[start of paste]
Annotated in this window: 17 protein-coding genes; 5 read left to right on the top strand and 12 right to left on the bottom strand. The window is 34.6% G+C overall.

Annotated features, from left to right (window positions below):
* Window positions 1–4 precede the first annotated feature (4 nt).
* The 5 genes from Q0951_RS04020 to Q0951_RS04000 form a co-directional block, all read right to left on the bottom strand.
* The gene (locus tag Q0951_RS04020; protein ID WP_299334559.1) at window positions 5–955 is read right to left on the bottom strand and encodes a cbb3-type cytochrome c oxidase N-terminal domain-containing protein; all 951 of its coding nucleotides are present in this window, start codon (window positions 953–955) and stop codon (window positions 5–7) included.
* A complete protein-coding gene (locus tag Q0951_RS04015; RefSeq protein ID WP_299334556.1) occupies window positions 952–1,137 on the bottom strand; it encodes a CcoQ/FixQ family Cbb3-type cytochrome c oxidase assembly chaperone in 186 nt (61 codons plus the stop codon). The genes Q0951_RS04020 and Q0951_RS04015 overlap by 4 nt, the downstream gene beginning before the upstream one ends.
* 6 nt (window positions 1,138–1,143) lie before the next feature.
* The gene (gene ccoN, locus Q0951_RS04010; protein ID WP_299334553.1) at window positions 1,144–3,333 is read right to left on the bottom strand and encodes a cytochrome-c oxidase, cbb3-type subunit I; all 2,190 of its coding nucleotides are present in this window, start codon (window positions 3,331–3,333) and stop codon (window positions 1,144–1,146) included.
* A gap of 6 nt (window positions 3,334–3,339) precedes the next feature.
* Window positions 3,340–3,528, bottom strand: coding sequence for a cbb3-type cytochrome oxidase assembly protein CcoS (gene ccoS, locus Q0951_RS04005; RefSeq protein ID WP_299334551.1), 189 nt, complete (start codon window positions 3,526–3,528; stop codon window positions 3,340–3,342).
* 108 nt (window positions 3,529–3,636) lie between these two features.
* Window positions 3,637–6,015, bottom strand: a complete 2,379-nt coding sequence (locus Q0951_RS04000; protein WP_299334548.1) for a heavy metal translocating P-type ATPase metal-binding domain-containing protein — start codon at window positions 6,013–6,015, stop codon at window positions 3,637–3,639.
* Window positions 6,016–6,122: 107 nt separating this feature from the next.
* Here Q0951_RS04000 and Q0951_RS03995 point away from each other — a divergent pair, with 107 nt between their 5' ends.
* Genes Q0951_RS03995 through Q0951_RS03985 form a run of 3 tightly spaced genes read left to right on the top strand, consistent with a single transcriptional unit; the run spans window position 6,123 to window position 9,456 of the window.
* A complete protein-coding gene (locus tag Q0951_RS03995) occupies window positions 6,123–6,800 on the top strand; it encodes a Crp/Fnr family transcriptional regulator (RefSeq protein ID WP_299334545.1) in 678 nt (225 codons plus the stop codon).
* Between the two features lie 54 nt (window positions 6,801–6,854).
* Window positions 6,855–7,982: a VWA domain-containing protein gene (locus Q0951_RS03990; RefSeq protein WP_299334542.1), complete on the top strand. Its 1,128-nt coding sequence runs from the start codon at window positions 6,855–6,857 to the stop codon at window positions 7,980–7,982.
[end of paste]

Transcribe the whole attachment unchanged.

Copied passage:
Annotated in this window: 17 protein-coding genes; 5 read left to right on the top strand and 12 right to left on the bottom strand. The window is 34.6% G+C overall.

Annotated features, from left to right (window positions below):
* Window positions 1–4 precede the first annotated feature (4 nt).
* The 5 genes from Q0951_RS04020 to Q0951_RS04000 form a co-directional block, all read right to left on the bottom strand.
* The gene (locus tag Q0951_RS04020; protein ID WP_299334559.1) at window positions 5–955 is read right to left on the bottom strand and encodes a cbb3-type cytochrome c oxidase N-terminal domain-containing protein; all 951 of its coding nucleotides are present in this window, start codon (window positions 953–955) and stop codon (window positions 5–7) included.
* A complete protein-coding gene (locus tag Q0951_RS04015; RefSeq protein ID WP_299334556.1) occupies window positions 952–1,137 on the bottom strand; it encodes a CcoQ/FixQ family Cbb3-type cytochrome c oxidase assembly chaperone in 186 nt (61 codons plus the stop codon). The genes Q0951_RS04020 and Q0951_RS04015 overlap by 4 nt, the downstream gene beginning before the upstream one ends.
* 6 nt (window positions 1,138–1,143) lie before the next feature.
* The gene (gene ccoN, locus Q0951_RS04010; protein ID WP_299334553.1) at window positions 1,144–3,333 is read right to left on the bottom strand and encodes a cytochrome-c oxidase, cbb3-type subunit I; all 2,190 of its coding nucleotides are present in this window, start codon (window positions 3,331–3,333) and stop codon (window positions 1,144–1,146) included.
* A gap of 6 nt (window positions 3,334–3,339) precedes the next feature.
* Window positions 3,340–3,528, bottom strand: coding sequence for a cbb3-type cytochrome oxidase assembly protein CcoS (gene ccoS, locus Q0951_RS04005; RefSeq protein ID WP_299334551.1), 189 nt, complete (start codon window positions 3,526–3,528; stop codon window positions 3,340–3,342).
* 108 nt (window positions 3,529–3,636) lie between these two features.
* Window positions 3,637–6,015, bottom strand: a complete 2,379-nt coding sequence (locus Q0951_RS04000; protein WP_299334548.1) for a heavy metal translocating P-type ATPase metal-binding domain-containing protein — start codon at window positions 6,013–6,015, stop codon at window positions 3,637–3,639.
* Window positions 6,016–6,122: 107 nt separating this feature from the next.
* Here Q0951_RS04000 and Q0951_RS03995 point away from each other — a divergent pair, with 107 nt between their 5' ends.
* Genes Q0951_RS03995 through Q0951_RS03985 form a run of 3 tightly spaced genes read left to right on the top strand, consistent with a single transcriptional unit; the run spans window position 6,123 to window position 9,456 of the window.
* A complete protein-coding gene (locus tag Q0951_RS03995) occupies window positions 6,123–6,800 on the top strand; it encodes a Crp/Fnr family transcriptional regulator (RefSeq protein ID WP_299334545.1) in 678 nt (225 codons plus the stop codon).
* Between the two features lie 54 nt (window positions 6,801–6,854).
* Window positions 6,855–7,982: a VWA domain-containing protein gene (locus Q0951_RS03990; RefSeq protein WP_299334542.1), complete on the top strand. Its 1,128-nt coding sequence runs from the start codon at window positions 6,855–6,857 to the stop codon at window positions 7,980–7,982.